When her mom gifted her a bicycle, Keola Harrington’s knee-jerk reaction was, I’m not riding this on Philadelphia streets.
The born-and-raised West Philadelphian restricted her bicycle to trails and bike paths, riding only for exercise or recreation. Then, a friend invited her on a group ride in the city. That helped her warm up to the idea of urban riding. That same friend later introduced her to Indego, Philadelphia’s bike sharing system, when it launched in April 2015. She liked the convenience of being able to use it in tandem with walking and the public transit she was already using. Not having the fear of her bike being stolen was also a perk.
Now, Harrington is a bike share convert, and her story illustrates the power bike share has to introduce everyday biking into people’s lives.
“My perception of biking was it was something you did for a workout,” she says. “Now I see it as part of your lifestyle. I used to be too scared to ride in the street. … Then I learned the proper way of riding in the street—how to signal you’re turning, how to protect yourself. I just got really comfortable with it, and it went from there.”
These are the kinds of success stories Indego lives for, so it’s no wonder the bike share tapped her for its community ambassador program a few months after launch. Indego community ambassadors are geographically based neighborhood leaders or influencers who typically have full-time jobs or commitments that keep them too busy or uninterested in a structured 20-hour-per-week street team position.
By day, Harrington is a financial counselor who helps her clients with budgeting, debt reduction and planning. Outside the office, Harrington has been spreading the word about the benefits of bike share, encouraging others to ride, and helping operators connect with new groups or organizations.
“I want to show others that, yes, you can get a workout but you can also use it as your day-to-day transportation,” says Harrington, who doesn’t own a car and commutes around Philly via foot, bicycle or public transit. “It gives your body a break from walking all the time, so you can save some energy.”
As part of those efforts, Harrington hosted a series of Indego group rides with members of her church. Many of the 15 or so who participated had the same initial reservations as Harrington—they equated bicycles with exercise, not viable transportation. Others in the group reflected an altogether different but equally familiar story—they hadn’t been on a bike in years, or decades, perhaps.
Both types of riders had a good time, says Harrington. “I think Indego is making a great impact. It hasn’t even been a year, but I see it every day. That feels really good.”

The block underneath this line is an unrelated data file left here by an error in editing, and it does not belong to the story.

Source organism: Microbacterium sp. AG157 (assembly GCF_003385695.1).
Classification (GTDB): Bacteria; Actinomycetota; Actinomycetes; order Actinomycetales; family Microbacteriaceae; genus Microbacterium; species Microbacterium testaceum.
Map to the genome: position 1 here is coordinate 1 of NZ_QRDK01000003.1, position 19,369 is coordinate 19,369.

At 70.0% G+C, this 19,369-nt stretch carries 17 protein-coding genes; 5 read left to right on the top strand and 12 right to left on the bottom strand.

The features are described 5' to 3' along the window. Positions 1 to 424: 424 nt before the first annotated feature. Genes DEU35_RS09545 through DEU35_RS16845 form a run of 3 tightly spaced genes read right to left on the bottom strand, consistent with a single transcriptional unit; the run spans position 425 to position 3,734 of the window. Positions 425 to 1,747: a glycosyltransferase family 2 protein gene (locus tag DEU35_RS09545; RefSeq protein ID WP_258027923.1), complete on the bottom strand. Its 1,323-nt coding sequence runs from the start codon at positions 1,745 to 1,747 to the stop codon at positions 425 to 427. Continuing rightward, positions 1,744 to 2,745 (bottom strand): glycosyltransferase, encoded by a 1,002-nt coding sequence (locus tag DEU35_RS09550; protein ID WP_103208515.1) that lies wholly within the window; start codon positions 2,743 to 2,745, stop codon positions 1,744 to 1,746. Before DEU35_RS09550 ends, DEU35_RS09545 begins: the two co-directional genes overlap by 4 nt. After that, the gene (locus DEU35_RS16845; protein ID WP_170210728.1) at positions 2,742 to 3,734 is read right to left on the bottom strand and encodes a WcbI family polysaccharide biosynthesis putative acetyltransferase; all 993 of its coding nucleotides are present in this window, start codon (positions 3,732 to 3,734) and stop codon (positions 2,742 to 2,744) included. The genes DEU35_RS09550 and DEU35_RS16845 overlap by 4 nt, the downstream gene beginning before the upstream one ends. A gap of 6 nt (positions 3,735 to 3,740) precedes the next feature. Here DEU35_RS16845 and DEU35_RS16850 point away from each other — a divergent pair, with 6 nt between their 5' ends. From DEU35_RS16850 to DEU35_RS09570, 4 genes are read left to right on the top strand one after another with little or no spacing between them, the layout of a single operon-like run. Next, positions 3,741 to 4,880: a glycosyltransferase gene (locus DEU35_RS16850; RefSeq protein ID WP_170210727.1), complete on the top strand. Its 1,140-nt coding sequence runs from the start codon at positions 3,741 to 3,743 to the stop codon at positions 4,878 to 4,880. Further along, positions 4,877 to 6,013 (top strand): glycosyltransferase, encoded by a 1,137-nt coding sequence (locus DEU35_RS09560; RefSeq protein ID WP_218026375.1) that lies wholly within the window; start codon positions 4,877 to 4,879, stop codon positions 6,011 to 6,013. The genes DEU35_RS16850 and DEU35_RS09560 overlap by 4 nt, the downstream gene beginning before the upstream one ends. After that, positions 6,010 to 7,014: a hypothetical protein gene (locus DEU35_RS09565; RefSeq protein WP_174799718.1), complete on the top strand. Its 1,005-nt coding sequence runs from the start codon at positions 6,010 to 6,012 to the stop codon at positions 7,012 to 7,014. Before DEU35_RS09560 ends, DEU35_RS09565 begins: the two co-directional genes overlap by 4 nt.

Azephra Hamilton of the Bicycle Coalition of Greater Philadelphia, which oversees outreach efforts for Indego, agrees. And she believes Harrington and the rest of the community ambassadors have been a key component of that success.
The Coalition recently held a wrap party to celebrate the end of the busy season for bike share. As part of that, they conducted a survey of their ambassadors and street team members to gain insight into what improvements could be made for the upcoming year.
“We were really successful in getting them excited,” says Hamilton. “They want to do more. That was the biggest takeaway for us. They felt they could have taken even more initiative. They wanted more events scheduled. They wanted more ideas.”
She continues, “I want to make sure they feel empowered to run with that, to try something different. Their knowledge is so valuable.”
For example, one ambassador stressed with the Coalition the importance of having Indego attend community events even if they couldn’t do direct outreach at them. Simply showing their support for the community would yield results. Hamilton says they were initially wary but eventually saw the benefits when other organizations and groups acknowledged them as part of their community and not a disruptor of it.
Hamilton adds that the ambassadors also expressed a desire to get together with one another more than just at the end of the season. That was something Coalition members had predicted the ambassadors wouldn’t want due to their own busy schedules.
“Most of them told us they weren’t doing this for the money,” says Hamilton. “They want feedback from one another and a sense of community.”
The Coalition is currently revamping its ambassador guidebook to reflect what they feel are best practices in shaping a grassroots outreach effort. They plan to make that available to other bike share systems.
After that, it’ll be up to the other systems to find ambassadors as enthusiastic as Keola Harrington.
The Better Bike Share Partnership is a JPB Foundation-funded collaboration between the City of Philadelphia, the Bicycle Coalition of Greater Philadelphia, the National Association of City Transportation Officials (NACTO) and thePeopleForBikes Foundation to build equitable and replicable bike share systems. Follow us on Facebook, Twitter and Instagram or sign up for our weekly newsletter. Story tip? Write email@example.com